When the “war against terrorism” began, many knowledgeable people warned that our operations in Afghanistan would turn into another Vietnam. In the flush of “victory”, much of the gloomy projections have been relegated to the trash heap.

However, there are still some interesting comparisons that can be made.

In the early days of Vietnam, the United States inserted teams of Special Forces, to assist in establishing good relations with the locals by helping with village defense, health, and education programs. These operations were highly successful in combating the influence of the Viet Cong. In the Afghan war, a similar, and, like its predecessor, highly successful program is well underway.

Like Vietnam, we are currently destroying any good will we have with the locals by blowing stuff up. The old saying “we had to destroy the village in order to save it” is alive and well and making a comeback in Afghanistan. However, we have progressed a long way in 35 years. In Vietnam, we would send an infantry platoon with Zippos into a village and burn it down. In Afghanistan, the mud doesn’t burn, so we use precision-guided ordnance to turn peoples homes into craters. The downside of this “improved” system, is that by the time we get around to blowing up a house, a wedding party moves in and we blow up a few score party-goers like we did at Qalaye Niazi.

The biggest similarity between the two wars is the Pentagon briefings. The goals and objectives are different but the level of lies and deceits have not changed one bit. In Vietnam, the goal was to show progress by inflating “body counts”. In our new, more compassionate world, we measure progress by how many buildings we blow up in a sterile and non-violent manner, with “minimal collateral damage”.In Vietnam villages were called Viet Cong strongholds and in Afghanistan they are called Al Qaeda compounds. In reality, these are places which were filled with people, who wanted nothing more to try to scratch out a life for themselves before we came and destroyed everything in their pitiful lives.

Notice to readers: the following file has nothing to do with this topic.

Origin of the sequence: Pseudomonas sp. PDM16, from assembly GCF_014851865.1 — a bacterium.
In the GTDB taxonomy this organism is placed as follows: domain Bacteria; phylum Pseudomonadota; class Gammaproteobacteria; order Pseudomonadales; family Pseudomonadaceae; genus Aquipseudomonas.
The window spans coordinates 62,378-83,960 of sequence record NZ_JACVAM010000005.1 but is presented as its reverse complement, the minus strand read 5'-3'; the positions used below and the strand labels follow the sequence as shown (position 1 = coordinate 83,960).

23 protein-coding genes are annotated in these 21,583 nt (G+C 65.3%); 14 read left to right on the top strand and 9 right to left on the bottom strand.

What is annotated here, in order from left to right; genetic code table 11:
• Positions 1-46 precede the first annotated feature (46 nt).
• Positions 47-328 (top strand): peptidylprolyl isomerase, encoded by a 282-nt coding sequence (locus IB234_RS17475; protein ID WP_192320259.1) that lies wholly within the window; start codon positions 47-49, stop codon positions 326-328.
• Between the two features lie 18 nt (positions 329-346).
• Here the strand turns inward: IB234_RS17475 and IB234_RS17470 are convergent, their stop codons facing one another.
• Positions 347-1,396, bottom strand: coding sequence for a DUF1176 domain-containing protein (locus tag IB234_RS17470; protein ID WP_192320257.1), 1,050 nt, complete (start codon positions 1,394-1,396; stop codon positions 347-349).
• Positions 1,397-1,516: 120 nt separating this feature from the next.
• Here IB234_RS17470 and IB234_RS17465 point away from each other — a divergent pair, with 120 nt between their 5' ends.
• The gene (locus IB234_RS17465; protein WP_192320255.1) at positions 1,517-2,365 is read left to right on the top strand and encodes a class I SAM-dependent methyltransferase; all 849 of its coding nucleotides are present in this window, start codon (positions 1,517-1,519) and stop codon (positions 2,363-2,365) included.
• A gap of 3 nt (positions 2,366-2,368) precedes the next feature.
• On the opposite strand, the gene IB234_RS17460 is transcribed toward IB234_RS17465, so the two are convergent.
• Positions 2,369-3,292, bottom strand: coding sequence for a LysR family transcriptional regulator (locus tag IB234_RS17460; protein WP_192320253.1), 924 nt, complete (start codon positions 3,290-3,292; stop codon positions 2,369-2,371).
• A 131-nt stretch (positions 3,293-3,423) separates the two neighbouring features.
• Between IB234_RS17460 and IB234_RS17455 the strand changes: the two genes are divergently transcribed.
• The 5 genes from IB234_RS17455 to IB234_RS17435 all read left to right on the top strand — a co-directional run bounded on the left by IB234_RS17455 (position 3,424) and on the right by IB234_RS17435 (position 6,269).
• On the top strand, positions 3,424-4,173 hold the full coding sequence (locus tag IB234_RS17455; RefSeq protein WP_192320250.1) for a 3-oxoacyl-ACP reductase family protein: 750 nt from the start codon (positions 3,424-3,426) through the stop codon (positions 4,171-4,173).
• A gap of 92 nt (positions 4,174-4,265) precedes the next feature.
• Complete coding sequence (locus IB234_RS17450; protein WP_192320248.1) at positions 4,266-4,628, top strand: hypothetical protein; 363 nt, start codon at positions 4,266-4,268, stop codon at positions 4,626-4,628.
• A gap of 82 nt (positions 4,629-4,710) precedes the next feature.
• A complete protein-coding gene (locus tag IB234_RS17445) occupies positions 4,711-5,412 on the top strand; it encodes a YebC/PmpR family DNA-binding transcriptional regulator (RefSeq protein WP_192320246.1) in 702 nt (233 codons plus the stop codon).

The one area that is glaringly different is how the US press is conducting operations in the two wars. In Vietnam, the horrors and violence of war were brought home. We saw that people, our soldiers, their soldiers, innocent people, were horribly maimed and killed in war. Since Desert Storm, war for our citizens has been converted into some sort of sick bloodless video game. Our press today call sitting in a pentagon briefing journalism and don’t bother to fact check the lies they are fed by the Administration. The India Times has better, more accurate and more complete war coverage than the New York Times. This is a sad and pathetic commentary on the health of our Fourth Estate.

Like Vietnam, one of the reasons we got involved in the first place was to prop up a corrupt and inept government, which we installed. In Afghanistan, we have installed a government, but it remains to be seen just how corrupt and inept it will be. Early signs, despite what is reported in the US media, are not particularly encouraging.

In Vietnam, the primary reason for our presence was to stop Communism. In Afghanistan, we have traded the bogyman of Communism for terrorism. Both were and are vile and, if you will, evil. However, neither will be defeated by military intervention. Economic stability, justice and self-determination are the keys to defeating both of those enemies.

In both Vietnam and Afghanistan, the more compelling, and less acknowledged, reason for intervention appears to be US business interests. In the 60’s it was rubber and oil. Now it’s just oil and not even really oil, just a place to put a pipeline that the Ruskies don’t control. We seem to have an annoying habit of trading red blood for black gold.
So in the end, there are quite a few similarities. We can still avoid the bloodbath of Vietnam. There is no reason for our military to continue the bloodletting. With luck and some thought, perhaps we can avoid the need to put another black wall on our national mall. We shall see.

Previous Columns

Want to Win - Think Before You Lash Out - "If we are serious about taking the war to the enemy, it is time to look ..."

The First Fight Against Fascism - We must remember the Spanish Civil War also. 

Arguing Victory - "... Each nation who fought against fascist tyranny in WWII brought with it part of whole needed to defeat that evil..." 

War, Glory, Honor and Remembrance - "War is a brutal and savage insult on human society..."

The First Casualty... in time of war, those in power are even more inclined to hide the truth, since that truth is often manifest in the most gruesome and terrible acts.